Here’s the official info on the site:
You grew up in Kindred Rocks, building haunted memories with a smile, but left to finish your studies elsewhere and find your own life. Years later, you return to bury your father and move into the family home as you take his role as the town’s lighthouse keeper. But, alas, things in the hometown are just as strange as they ever were…
The Lighthouse at Kindred Rocks is a solo writing RPG that blends small town life with an investigation into eldritch secrets.
Use the one page document to start your journal about returning to your home town after your father’s death and then investigating 2 different mysteries. The prompt table will slowly guide you through weeks of everyday life alongside minor investigations and surprises, as well as interactions and opportunities to get your imagination and creativity cooking.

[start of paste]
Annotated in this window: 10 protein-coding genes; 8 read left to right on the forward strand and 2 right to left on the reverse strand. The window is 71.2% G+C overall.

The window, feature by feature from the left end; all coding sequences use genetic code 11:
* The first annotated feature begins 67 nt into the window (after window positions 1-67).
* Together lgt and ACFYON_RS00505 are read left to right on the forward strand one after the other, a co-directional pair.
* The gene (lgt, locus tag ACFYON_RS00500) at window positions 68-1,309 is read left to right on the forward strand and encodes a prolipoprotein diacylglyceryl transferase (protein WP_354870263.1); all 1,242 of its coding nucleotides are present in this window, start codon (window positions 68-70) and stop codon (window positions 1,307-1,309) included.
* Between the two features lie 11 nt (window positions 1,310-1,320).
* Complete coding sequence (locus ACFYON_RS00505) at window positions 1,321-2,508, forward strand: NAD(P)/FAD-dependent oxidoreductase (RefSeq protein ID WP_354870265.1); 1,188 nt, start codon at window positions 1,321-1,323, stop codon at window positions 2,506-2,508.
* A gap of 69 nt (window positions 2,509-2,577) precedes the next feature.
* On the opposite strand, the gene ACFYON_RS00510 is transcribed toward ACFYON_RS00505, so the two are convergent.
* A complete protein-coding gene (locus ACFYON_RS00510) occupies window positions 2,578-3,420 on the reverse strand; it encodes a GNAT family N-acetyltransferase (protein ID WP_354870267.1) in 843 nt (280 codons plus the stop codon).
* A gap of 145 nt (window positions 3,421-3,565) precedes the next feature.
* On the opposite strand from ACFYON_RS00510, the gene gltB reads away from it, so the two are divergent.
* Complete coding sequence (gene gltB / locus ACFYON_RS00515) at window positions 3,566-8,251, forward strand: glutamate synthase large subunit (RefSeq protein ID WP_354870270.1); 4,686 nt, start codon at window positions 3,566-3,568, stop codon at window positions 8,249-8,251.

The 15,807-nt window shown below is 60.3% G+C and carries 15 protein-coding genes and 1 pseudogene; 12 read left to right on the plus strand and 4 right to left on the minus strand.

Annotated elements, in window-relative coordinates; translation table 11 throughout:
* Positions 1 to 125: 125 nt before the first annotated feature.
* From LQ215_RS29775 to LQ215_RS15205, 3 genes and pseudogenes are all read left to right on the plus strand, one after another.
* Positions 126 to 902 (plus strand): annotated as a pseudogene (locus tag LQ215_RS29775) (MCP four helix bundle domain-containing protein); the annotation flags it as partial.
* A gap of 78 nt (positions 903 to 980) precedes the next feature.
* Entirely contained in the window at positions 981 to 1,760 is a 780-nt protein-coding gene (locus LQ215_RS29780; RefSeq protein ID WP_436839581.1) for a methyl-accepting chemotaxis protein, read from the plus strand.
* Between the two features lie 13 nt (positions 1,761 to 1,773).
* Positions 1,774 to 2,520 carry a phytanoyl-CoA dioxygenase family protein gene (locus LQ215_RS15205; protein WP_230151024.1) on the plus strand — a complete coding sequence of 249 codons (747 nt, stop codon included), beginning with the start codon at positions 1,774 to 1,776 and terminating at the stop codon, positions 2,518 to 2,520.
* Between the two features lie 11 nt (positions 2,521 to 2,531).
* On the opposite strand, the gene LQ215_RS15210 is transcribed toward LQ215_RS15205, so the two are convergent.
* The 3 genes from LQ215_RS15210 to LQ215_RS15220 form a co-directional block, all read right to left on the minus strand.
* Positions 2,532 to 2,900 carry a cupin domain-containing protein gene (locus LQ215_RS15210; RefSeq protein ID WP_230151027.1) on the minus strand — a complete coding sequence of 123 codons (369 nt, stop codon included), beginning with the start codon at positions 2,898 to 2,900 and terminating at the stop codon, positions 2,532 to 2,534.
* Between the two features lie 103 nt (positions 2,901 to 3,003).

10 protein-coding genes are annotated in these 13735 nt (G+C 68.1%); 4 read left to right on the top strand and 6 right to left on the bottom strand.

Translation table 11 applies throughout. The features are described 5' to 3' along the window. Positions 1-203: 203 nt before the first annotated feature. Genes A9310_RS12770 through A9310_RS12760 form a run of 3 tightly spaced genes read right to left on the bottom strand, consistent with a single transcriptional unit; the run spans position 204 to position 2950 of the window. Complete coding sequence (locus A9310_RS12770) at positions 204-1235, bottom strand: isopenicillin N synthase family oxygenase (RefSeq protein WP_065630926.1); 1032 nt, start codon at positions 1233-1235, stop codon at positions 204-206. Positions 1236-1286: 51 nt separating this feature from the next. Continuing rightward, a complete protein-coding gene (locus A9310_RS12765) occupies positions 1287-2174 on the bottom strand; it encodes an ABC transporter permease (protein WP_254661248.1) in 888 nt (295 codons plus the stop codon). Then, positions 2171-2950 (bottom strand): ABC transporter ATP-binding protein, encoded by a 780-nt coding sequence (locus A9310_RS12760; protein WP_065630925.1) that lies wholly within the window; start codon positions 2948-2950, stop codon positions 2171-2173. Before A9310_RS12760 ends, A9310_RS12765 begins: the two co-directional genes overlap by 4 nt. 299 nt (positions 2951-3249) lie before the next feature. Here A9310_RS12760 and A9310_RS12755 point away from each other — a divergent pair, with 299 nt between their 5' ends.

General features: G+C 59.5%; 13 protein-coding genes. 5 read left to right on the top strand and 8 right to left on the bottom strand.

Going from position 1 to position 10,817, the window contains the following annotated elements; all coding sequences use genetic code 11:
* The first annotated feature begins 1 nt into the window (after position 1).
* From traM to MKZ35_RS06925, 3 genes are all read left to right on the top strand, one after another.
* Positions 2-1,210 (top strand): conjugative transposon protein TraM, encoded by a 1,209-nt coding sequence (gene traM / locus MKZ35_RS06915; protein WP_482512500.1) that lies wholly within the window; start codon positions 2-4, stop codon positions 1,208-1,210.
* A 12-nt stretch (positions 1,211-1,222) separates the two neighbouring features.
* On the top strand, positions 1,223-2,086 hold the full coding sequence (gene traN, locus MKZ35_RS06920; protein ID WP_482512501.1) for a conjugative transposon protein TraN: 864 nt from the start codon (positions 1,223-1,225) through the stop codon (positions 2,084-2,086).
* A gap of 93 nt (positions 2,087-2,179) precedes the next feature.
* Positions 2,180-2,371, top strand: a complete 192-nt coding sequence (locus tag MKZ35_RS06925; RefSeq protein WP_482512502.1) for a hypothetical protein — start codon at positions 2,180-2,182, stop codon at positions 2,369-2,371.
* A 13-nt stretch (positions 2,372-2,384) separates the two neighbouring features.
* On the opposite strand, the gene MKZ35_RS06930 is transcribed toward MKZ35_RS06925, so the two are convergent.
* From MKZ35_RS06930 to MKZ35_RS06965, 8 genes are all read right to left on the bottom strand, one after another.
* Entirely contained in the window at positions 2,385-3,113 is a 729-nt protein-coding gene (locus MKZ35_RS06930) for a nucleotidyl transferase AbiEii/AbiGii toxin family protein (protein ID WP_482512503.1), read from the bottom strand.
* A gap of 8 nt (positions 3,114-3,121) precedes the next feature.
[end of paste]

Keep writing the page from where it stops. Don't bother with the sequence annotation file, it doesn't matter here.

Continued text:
I was heavily inspired by just my aesthetic love of lighthouses, and the places that surround them. If I see a lighthouse on a trip, I’m gripped by the desire to go visit it, stare at it, see what’s around it. I can definitely draw a link between my love of eerie fiction and my childhood spent watching Australian TV icon ROUND THE TWIST, wherein a family moves to a small coastal town and lives in the lighthouse. I loved that show as a kid, and still do, because that setting just felt…boss. So I’m drawing from that deep childhood love, matched with the weird occult stylings of random stuff like: PAPER GIRLS by Cliff Chiang & Brian K Vaughan, China Mieville, FRIDAY by Marcos Martin & Ed Brubaker, maybe a little ROSEMARY’S BABY, and possibly even some of the “what is reality?” vibe of Philip K. Dick.